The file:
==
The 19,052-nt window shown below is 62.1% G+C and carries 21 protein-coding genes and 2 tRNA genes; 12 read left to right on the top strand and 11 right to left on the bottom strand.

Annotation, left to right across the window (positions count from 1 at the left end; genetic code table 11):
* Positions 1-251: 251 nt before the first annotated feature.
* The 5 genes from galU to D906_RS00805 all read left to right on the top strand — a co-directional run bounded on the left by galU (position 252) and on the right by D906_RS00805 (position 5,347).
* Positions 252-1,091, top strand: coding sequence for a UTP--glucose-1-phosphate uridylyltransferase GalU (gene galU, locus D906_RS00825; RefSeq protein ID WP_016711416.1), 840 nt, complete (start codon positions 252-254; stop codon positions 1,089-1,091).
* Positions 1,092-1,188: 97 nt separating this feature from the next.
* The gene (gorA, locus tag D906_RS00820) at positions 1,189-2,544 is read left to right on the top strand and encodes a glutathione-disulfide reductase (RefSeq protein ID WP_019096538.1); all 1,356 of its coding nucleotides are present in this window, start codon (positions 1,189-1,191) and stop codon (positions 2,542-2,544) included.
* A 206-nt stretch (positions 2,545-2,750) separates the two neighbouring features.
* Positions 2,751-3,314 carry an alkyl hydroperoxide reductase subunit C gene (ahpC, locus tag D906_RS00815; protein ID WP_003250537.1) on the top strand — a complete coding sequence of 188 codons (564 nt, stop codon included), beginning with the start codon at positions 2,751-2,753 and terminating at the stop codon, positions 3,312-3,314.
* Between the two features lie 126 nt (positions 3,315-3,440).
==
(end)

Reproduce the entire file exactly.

The 19,052-nt window shown below is 62.1% G+C and carries 21 protein-coding genes and 2 tRNA genes; 12 read left to right on the top strand and 11 right to left on the bottom strand.

Annotation, left to right across the window (positions count from 1 at the left end; genetic code table 11):
* Positions 1-251: 251 nt before the first annotated feature.
* The 5 genes from galU to D906_RS00805 all read left to right on the top strand — a co-directional run bounded on the left by galU (position 252) and on the right by D906_RS00805 (position 5,347).
* Positions 252-1,091, top strand: coding sequence for a UTP--glucose-1-phosphate uridylyltransferase GalU (gene galU, locus D906_RS00825; RefSeq protein ID WP_016711416.1), 840 nt, complete (start codon positions 252-254; stop codon positions 1,089-1,091).
* Positions 1,092-1,188: 97 nt separating this feature from the next.
* The gene (gorA, locus tag D906_RS00820) at positions 1,189-2,544 is read left to right on the top strand and encodes a glutathione-disulfide reductase (RefSeq protein ID WP_019096538.1); all 1,356 of its coding nucleotides are present in this window, start codon (positions 1,189-1,191) and stop codon (positions 2,542-2,544) included.
* A 206-nt stretch (positions 2,545-2,750) separates the two neighbouring features.
* Positions 2,751-3,314 carry an alkyl hydroperoxide reductase subunit C gene (ahpC, locus tag D906_RS00815; protein ID WP_003250537.1) on the top strand — a complete coding sequence of 188 codons (564 nt, stop codon included), beginning with the start codon at positions 2,751-2,753 and terminating at the stop codon, positions 3,312-3,314.
* Between the two features lie 126 nt (positions 3,315-3,440).